Integrins such as αIIbβ3 were shown to be in a bent inactive conformation on the resting PLT. After physiologic activation, the integrins shift to the extended active conformation leading to exposure of multiple new epitopes named LIBS (ligand-induced binding site).6 The activation mechanism of the integrins involves multiconformations of both subunits;6 few were recapitulated in the available crystal structures.6–8 We found some differences in the SASA of HPA-related residues in the various conformations of the β3 subunit due to structural changes in the backbone as well as different rotamers (side-chain conformation; Table 1). It is possible that structural changes and rearrangements of interdomain orientation accompanying the activation process lead to alterations in the presentation of the HPAs' epitopes. Correspondingly, some HPA-related residues are mapped to the same regions harboring the LIBS epitopes that become exposed on activation. For example, few LIBS epitopes, as well as HPAs-1, -6, -8, -11, and -14 of β3 integrin, are located in the PSI, βTD, and EGF domains.8 Similarly, the epitopes for HPA-3 and -9 at the αIIb integrin, as well as the epitope to the LIBS antibody PMI-1,8,45 are mapped to the same region—an unstructured loop in the calf2 domain of αIIb. This loop is cleaved during biosynthesis, thus enabling breathing movements that can shift the equilibrium toward integrin extension.8 The antigenic determinant of HPA-3 is similar to that of the LIBS antibody PMI-1, suggesting that the activation state might also affect exposure of the HPA-3 epitope.45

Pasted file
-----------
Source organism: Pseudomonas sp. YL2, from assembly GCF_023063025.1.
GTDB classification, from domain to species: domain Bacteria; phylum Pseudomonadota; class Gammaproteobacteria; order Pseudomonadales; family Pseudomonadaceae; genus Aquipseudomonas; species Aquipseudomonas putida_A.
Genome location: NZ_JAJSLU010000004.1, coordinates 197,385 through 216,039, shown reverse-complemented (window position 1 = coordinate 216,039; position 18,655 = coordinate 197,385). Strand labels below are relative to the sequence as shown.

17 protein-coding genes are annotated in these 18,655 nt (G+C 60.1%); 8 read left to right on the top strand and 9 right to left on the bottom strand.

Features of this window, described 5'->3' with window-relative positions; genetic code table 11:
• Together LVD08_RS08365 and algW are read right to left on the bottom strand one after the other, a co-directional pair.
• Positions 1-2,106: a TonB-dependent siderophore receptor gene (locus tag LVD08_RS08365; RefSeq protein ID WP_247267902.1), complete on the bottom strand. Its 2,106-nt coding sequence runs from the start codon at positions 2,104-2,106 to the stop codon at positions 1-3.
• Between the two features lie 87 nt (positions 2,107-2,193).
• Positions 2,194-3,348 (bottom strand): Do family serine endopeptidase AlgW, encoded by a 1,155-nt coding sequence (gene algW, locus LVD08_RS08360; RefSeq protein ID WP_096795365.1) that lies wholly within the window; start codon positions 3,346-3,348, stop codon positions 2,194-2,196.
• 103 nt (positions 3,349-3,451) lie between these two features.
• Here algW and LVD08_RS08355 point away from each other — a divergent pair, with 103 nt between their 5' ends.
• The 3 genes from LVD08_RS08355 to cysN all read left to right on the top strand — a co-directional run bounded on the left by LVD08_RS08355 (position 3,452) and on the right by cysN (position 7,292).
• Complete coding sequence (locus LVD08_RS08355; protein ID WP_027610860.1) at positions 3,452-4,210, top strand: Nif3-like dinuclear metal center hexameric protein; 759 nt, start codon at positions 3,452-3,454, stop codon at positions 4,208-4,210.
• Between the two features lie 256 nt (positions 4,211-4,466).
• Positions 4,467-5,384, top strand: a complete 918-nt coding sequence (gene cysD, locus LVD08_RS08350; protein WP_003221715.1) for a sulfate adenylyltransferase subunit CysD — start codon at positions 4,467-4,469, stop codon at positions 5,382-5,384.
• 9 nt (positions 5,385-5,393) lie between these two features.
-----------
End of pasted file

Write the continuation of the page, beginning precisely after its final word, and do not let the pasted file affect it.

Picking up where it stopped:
The rearrangements of interdomain orientation during activation impinge on the presentation of the HPA epitopes. Then again, some HPA polymorphisms can have an effect on the dynamic of the conformational changes involved in the activation process. For example, Arg633 in β3, the residue substituted in HPA-11, was shown to be important for constraining αIIbβ3 in a low-affinity state. Correspondingly, the polymorphism Arg633His can enhance the separation of domains. Interfering with interdomain interactions can increase protein flexibility and initiate the extension of the integrin.46 Another example is HPA-1b where a Pro33 in β3 subunit has been reported to cause hypercoagulability effects47 due to increased aggregability,48 different sensitivity to agonists,49 or enhancement of outside-in signaling.50 It is possible that the polymorphism might partially mimic the activated conformation. Our analyses show that both Arg633 and Leu33 in β3 are located close to the interface with other domains, implying that the substitutions might affect interdomain rearrangements. Taken together, these data suggest that although the residues that form the HPAs are probably not involved in stabilizing the three-dimensional fold, their surface location might shape the rigidity of the protein, and influence the interdomain orientation, thus making the protein more prone to activation.